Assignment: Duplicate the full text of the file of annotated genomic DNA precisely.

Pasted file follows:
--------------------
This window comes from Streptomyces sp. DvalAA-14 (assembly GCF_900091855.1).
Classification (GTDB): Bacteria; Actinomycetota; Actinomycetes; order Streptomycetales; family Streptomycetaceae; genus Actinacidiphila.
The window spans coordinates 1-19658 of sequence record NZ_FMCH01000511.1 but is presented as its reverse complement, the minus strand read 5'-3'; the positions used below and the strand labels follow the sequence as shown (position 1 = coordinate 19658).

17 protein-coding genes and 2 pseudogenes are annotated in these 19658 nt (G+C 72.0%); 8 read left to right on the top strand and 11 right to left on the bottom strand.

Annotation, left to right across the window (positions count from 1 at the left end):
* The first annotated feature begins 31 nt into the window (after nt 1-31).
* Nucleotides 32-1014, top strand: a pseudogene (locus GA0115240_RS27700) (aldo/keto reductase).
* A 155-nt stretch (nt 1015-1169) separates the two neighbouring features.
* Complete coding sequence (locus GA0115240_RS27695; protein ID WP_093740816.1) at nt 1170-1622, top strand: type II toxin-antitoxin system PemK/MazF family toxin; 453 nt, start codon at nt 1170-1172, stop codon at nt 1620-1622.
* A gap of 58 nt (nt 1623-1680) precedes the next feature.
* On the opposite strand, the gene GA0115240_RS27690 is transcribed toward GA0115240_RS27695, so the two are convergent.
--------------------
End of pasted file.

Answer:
This window comes from Streptomyces sp. DvalAA-14 (assembly GCF_900091855.1).
Classification (GTDB): Bacteria; Actinomycetota; Actinomycetes; order Streptomycetales; family Streptomycetaceae; genus Actinacidiphila.
The window spans coordinates 1-19658 of sequence record NZ_FMCH01000511.1 but is presented as its reverse complement, the minus strand read 5'-3'; the positions used below and the strand labels follow the sequence as shown (position 1 = coordinate 19658).

17 protein-coding genes and 2 pseudogenes are annotated in these 19658 nt (G+C 72.0%); 8 read left to right on the top strand and 11 right to left on the bottom strand.

Annotation, left to right across the window (positions count from 1 at the left end):
* The first annotated feature begins 31 nt into the window (after nt 1-31).
* Nucleotides 32-1014, top strand: a pseudogene (locus GA0115240_RS27700) (aldo/keto reductase).
* A 155-nt stretch (nt 1015-1169) separates the two neighbouring features.
* Complete coding sequence (locus GA0115240_RS27695; protein ID WP_093740816.1) at nt 1170-1622, top strand: type II toxin-antitoxin system PemK/MazF family toxin; 453 nt, start codon at nt 1170-1172, stop codon at nt 1620-1622.
* A gap of 58 nt (nt 1623-1680) precedes the next feature.
* On the opposite strand, the gene GA0115240_RS27690 is transcribed toward GA0115240_RS27695, so the two are convergent.